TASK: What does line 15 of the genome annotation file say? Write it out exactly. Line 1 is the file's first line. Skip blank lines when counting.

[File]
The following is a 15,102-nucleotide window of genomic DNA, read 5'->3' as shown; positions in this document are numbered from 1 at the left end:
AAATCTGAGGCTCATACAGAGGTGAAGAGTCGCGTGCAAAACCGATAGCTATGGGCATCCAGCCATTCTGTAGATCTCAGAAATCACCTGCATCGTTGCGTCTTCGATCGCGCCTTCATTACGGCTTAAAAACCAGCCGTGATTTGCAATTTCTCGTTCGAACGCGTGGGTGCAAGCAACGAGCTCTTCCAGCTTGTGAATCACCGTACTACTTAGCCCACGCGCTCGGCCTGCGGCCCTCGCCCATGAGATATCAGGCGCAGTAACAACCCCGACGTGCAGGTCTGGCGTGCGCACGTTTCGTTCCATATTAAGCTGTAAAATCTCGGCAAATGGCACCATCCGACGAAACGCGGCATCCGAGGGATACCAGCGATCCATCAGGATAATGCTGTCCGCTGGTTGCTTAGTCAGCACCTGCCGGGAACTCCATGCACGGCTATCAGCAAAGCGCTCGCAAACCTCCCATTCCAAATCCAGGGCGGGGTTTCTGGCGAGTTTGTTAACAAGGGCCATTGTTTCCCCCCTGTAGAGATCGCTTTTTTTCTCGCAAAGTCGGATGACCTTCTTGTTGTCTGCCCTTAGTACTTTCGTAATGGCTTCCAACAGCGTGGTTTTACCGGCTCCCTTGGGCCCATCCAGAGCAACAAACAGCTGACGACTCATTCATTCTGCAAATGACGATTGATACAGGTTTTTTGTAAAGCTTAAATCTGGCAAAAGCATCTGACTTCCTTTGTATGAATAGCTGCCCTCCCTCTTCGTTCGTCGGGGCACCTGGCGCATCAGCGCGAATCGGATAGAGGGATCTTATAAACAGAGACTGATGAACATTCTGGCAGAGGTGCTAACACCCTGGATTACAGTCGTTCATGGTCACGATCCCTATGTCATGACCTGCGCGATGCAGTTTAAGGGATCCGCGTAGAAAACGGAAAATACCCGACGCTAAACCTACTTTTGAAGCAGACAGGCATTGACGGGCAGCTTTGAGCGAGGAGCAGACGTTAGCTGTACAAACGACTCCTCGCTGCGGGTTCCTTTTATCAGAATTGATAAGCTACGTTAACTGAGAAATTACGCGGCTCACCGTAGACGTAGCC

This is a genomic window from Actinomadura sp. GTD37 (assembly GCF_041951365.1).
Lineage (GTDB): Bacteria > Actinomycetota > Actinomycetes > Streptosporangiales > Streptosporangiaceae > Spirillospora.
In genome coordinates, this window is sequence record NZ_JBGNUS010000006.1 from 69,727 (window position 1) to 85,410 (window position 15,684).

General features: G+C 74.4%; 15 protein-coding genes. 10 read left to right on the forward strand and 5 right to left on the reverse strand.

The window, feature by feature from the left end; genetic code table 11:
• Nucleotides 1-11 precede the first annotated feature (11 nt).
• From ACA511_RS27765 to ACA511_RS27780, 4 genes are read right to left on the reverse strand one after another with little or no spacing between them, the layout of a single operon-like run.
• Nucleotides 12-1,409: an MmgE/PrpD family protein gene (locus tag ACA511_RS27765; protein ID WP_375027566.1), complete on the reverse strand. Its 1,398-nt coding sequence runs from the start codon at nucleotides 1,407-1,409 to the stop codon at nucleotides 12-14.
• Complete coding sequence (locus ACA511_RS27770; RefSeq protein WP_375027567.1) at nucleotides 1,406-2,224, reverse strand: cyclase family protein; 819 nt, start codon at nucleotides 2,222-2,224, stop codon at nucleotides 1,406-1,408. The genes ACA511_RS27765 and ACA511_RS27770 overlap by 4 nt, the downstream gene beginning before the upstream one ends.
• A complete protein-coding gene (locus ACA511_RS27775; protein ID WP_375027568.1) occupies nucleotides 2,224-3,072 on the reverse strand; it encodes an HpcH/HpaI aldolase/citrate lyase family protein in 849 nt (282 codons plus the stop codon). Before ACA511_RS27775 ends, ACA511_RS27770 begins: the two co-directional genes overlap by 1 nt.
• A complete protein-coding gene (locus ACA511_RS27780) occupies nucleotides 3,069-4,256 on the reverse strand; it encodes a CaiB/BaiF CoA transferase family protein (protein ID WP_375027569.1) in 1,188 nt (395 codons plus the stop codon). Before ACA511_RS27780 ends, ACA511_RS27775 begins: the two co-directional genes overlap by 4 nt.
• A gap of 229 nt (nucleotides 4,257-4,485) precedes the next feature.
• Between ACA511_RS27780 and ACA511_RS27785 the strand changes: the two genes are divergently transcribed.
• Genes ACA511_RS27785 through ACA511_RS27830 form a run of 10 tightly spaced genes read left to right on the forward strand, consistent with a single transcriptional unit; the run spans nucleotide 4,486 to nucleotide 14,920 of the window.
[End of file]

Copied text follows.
• Between ACA511_RS27780 and ACA511_RS27785 the strand changes: the two genes are divergently transcribed.